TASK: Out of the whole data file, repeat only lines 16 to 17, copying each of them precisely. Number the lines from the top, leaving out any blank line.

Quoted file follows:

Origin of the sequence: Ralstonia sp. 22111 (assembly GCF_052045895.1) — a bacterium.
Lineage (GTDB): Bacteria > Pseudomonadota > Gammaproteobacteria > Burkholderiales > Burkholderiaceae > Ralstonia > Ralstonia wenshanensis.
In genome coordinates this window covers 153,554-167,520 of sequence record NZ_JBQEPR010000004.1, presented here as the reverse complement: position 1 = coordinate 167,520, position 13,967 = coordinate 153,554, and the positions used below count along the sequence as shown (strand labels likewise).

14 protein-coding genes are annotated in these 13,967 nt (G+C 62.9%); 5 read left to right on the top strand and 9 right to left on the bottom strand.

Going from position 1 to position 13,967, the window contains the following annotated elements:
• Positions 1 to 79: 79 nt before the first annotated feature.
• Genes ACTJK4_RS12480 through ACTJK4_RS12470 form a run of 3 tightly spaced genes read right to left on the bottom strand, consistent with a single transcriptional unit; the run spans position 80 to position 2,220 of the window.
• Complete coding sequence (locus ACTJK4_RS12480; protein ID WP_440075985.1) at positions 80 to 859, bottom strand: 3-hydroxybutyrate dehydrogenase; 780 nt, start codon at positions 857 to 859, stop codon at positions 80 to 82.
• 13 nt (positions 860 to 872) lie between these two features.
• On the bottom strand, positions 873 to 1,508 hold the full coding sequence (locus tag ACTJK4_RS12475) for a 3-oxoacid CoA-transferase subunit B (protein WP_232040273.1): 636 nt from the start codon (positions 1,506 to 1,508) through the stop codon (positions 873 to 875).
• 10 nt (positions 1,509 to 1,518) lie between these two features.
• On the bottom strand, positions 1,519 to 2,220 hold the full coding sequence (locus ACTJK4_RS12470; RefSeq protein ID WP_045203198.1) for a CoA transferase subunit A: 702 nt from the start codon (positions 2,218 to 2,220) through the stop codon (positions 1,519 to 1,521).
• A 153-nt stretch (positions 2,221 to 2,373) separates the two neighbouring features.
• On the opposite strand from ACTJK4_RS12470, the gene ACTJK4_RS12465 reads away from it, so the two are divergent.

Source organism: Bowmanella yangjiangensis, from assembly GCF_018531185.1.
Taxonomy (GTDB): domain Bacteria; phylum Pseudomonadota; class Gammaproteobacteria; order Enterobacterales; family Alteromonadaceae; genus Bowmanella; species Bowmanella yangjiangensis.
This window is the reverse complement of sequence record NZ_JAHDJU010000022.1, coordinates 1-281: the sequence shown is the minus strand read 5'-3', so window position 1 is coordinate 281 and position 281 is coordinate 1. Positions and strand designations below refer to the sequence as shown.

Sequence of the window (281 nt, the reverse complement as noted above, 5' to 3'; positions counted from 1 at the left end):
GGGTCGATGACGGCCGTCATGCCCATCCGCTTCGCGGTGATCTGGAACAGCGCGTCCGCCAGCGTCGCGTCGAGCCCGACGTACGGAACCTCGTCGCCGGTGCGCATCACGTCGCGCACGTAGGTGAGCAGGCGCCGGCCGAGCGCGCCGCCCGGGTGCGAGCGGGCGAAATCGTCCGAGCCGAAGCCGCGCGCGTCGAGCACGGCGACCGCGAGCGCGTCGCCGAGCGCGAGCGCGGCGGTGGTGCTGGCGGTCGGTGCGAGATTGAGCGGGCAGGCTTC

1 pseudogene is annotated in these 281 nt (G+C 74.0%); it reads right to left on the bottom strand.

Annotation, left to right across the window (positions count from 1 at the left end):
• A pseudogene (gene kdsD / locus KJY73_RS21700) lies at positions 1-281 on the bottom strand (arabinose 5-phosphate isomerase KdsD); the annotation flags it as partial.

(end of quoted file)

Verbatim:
Taxonomy (GTDB): domain Bacteria; phylum Pseudomonadota; class Gammaproteobacteria; order Enterobacterales; family Alteromonadaceae; genus Bowmanella; species Bowmanella yangjiangensis.
This window is the reverse complement of sequence record NZ_JAHDJU010000022.1, coordinates 1-281: the sequence shown is the minus strand read 5'-3', so window position 1 is coordinate 281 and position 281 is coordinate 1. Positions and strand designations below refer to the sequence as shown.